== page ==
Two Bakersfield Cops Sell Meth, Compromise 123 Cases
October 31, 2016 (Fault Lines) — Even if one is to assume there is a bright line distinction between “good” and “bad” guys, the cases of Damacio Diaz and Patrick Mara show how those who are supposedly on the good side of the law can go astray and end up sitting at defense counsel’s table. In a case involving the feds doing some local clean up in southern California, Diaz and Mara have pled guilty to supplementing their incomes by ripping off drug dealers and selling dope. The LA Times reports:
Acting U.S. Atty. Phillip A. Talbert said the two detectives were specially selected for a joint drug task force in a region plagued by methamphetamine.
“They became the drug traffickers themselves,” he said. “Their actions risked their fellow officers’ safety for greed.”
Mara said that when he partnered up with Diaz in spring 2012, Diaz walked out of a bedroom and handed him “a few hundred dollars, while he stuck a large amount of money into his own pockets,” according to court papers.
Soon Diaz and Mara were getting into other illegal activities, authorities said. Federal prosecutors in court sentencing documents said Mara had two patrol officers stop a vehicle the detectives knew was carrying 5 pounds of methamphetamine. They pocketed 4 pounds and turned in just a pound as evidence, officials said. This behavior became common, prosecutors said.
Diaz’s loyalty to Magallanes would be his downfall. The detective tipped him off about a Drug Enforcement Administration wiretap that captured him chatting, advising him “to lay low,” according to documents. Magallanes then told another drug dealer to dump his phone.
One obvious result of these two cops’ guilty pleas is that every case they touched (128 by the last count) while engaging in that meth tomfoolery gets revisited and may end up dismissed. At the very least, defense lawyers who have Diaz’s and Mara’s name in their clients’ discovery packet from the state get some serious ammunition to get those cases tossed out.
At best, the prosecutor will dismiss those cases. At worst for the defense, CDLs get to cross examine these two and get them to admit they were ripping off drug dealers while they investigated their clients’ cases. A nice intro question during cross may be: “Isn’t it true that the U.S. Marshals service had to bring you here today?”
Whoever subscribes to the good guys v. bad guys mantra can definitely be upset about how many “bad” guys may walk because of these two: at least 123 defense attorneys should be getting Brady letters disclosing the sordid stuff Diaz and Mara did while making cases against their clients. Mr. Nietzsche was unto something after all when he spoke about fighting monsters.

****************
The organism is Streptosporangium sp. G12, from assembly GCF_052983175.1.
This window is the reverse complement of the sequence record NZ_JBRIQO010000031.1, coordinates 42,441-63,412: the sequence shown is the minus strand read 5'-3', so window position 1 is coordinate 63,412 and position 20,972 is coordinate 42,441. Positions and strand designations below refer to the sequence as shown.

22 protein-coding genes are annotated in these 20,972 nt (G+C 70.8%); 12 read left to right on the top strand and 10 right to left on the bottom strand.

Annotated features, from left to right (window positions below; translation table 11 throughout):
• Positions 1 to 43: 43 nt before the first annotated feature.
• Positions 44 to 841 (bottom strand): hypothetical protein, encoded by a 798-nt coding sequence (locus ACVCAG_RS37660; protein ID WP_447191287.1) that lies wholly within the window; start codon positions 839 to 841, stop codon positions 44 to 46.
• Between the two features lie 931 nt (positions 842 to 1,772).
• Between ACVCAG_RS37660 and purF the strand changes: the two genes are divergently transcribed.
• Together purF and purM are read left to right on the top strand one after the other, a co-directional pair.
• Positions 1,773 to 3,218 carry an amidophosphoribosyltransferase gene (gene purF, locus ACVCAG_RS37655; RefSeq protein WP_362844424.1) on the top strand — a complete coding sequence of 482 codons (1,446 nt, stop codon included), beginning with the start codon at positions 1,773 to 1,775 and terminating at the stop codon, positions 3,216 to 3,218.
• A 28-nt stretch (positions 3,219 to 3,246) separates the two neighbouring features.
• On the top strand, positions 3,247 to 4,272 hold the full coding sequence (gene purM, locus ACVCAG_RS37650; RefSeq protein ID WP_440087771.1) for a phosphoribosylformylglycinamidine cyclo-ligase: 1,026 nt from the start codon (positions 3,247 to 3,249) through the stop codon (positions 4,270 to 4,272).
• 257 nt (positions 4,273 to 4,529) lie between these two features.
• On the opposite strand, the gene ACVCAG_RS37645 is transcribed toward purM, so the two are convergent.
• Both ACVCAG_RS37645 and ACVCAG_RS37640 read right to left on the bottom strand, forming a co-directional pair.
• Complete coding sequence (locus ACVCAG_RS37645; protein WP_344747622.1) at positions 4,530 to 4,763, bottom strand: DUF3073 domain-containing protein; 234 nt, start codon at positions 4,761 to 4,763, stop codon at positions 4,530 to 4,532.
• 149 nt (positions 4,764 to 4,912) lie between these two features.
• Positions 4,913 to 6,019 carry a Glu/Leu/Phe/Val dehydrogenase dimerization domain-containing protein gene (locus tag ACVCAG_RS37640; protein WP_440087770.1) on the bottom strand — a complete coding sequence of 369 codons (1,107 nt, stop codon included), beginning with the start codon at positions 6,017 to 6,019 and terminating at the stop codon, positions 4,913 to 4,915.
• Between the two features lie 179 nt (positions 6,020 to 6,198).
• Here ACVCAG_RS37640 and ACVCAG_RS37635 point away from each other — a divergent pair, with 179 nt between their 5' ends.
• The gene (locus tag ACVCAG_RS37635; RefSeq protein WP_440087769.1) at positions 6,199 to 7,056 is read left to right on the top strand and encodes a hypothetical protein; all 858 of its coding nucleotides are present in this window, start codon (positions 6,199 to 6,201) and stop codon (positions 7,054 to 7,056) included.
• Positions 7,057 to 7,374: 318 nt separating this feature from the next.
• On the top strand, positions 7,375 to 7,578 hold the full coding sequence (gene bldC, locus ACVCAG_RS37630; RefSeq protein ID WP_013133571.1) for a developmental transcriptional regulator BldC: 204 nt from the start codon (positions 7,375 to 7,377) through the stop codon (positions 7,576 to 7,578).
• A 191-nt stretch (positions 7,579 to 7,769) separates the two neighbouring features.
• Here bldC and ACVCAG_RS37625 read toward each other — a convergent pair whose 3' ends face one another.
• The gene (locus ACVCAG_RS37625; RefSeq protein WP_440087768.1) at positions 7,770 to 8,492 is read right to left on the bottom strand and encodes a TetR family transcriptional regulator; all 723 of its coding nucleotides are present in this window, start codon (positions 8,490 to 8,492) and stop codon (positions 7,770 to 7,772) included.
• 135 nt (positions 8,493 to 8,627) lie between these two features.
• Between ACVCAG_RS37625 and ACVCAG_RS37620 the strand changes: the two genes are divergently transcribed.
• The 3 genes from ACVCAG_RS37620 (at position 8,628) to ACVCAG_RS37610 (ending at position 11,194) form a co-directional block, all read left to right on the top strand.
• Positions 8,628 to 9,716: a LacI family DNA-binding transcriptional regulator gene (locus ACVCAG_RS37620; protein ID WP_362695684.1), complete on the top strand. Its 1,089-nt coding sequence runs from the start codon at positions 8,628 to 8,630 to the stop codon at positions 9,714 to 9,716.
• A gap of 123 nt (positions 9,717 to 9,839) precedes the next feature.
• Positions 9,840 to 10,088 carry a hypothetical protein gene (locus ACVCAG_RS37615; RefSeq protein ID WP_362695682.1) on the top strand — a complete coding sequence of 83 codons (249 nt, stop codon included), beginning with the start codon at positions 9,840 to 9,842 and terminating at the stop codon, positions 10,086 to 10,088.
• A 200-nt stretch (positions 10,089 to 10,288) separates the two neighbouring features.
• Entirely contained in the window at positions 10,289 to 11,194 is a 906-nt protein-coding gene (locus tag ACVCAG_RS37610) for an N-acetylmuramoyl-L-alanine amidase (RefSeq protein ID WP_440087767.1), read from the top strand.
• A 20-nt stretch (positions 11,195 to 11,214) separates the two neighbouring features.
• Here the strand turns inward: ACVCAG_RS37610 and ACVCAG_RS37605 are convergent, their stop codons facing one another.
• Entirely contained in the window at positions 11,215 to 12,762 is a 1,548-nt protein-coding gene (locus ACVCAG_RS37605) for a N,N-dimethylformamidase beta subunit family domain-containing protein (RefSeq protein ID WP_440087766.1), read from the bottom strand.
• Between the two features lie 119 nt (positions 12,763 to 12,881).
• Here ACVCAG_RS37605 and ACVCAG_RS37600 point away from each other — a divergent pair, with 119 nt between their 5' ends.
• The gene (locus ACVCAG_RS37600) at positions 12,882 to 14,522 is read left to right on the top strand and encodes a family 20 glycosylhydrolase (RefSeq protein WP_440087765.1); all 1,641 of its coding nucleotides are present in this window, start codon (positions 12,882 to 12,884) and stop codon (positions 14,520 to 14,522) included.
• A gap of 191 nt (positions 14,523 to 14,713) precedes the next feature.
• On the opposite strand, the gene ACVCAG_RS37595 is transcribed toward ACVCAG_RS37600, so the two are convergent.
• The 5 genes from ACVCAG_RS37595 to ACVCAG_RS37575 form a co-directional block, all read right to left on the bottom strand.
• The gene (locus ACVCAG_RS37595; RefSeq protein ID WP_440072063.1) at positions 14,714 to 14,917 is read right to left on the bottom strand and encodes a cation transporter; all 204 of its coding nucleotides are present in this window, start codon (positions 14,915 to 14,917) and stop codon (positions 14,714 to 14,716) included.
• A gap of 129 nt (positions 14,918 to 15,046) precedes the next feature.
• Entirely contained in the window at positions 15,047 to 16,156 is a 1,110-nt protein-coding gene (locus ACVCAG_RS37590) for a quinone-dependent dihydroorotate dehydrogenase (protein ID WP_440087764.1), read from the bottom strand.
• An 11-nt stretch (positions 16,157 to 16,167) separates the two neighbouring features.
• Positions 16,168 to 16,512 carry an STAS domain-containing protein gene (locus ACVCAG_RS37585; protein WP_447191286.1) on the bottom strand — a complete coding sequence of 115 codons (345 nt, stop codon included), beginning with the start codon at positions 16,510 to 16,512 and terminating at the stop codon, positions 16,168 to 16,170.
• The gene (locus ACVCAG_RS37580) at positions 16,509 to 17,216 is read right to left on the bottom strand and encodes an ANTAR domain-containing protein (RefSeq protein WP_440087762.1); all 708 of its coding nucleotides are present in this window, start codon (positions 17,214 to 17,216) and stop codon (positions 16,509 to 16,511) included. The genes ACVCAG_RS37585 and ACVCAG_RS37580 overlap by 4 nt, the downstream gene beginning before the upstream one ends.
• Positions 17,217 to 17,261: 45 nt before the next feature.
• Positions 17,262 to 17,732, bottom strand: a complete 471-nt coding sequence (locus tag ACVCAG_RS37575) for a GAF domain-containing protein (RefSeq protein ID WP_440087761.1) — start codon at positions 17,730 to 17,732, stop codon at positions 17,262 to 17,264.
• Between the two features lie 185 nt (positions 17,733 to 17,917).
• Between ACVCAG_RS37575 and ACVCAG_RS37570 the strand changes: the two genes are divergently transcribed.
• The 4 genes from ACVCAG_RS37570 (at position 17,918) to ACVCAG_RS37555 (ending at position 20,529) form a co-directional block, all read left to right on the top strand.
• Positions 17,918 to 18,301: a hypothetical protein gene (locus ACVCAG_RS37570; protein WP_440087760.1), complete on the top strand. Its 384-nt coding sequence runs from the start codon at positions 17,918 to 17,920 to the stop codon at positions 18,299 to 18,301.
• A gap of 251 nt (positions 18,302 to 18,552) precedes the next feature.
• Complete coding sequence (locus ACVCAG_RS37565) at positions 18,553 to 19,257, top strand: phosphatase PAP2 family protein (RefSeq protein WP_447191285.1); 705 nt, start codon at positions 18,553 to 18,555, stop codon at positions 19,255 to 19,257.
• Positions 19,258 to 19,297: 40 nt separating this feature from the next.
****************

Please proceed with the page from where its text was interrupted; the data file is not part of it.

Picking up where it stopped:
In the trenches, these two are as tainted as can be when it comes to witnesses. Both will be heading to Club Fed to serve five year sentences. According to the article, Diaz and Mara were drinking heavily while they dealt dope, which means they may be participating in the Bureau of Prison’s Residential Drug Abuse Program, or RDAP. The RDAP is where BOP inmates can go to either get clean or get almost unlimited access to dope. Hell, you can’t blame dealers for following Sutton’s Law when it comes to choosing a place to sell their product.
So long as the BOP determines that they didn’t plea to a “violent” offense (Diaz pled out to bribery, drug trafficking and tax evasion, while Mara admitted to selling methamphetamine), they’ll be able to shave up to 1 year off their sentences. And Diaz has been cooperating with the feds, so that means that he’ll probably get a reduction of at least 30 percent of his sentence once the federal prosecutor files a Rule 35 motion, should the government be content with his cooperation. Hence his lawyer’s statement to the papers:
Diaz would quickly implicate Mara and then suggest others were making money too.
“He gave them information to clean up the department,” said his lawyer, David Torres, in an interview. But U.S. Atty. Talbert said that “we concluded no officers were complicit in joining Diaz and Mara,” and that no further prosecutions were planned at this time.
During the investigation, five other officers were placed on administrative leave related to the investigation and one recently resigned.
But Bakersfield Police Chief Greg Williamson said the federal and internal inquiries after 18 months cleared them all.
Many are surprised when they learn that snitching federally doesn’t give one a complete pass on prison, as the vast majority of stoolies end up doing some kind of time. Snitching has many hazards, and one of them is that the government has to be satisfied with his performance on and off the stand, while the witness will be a guest of the BOP nonetheless. A cooperating witness like Diaz who hasn’t done some time can be a liability on the stand for the government, since it may appear that he got too good of a deal from the government and is thus extra inclined to make the government happy.
This applies even to someone like Diaz who was hitherto squeaky clean. He was a member of the cross-country team that was the subject of that insufferable Kevin Costner celluloid McFarland, USA. That’s one fall from grace indeed.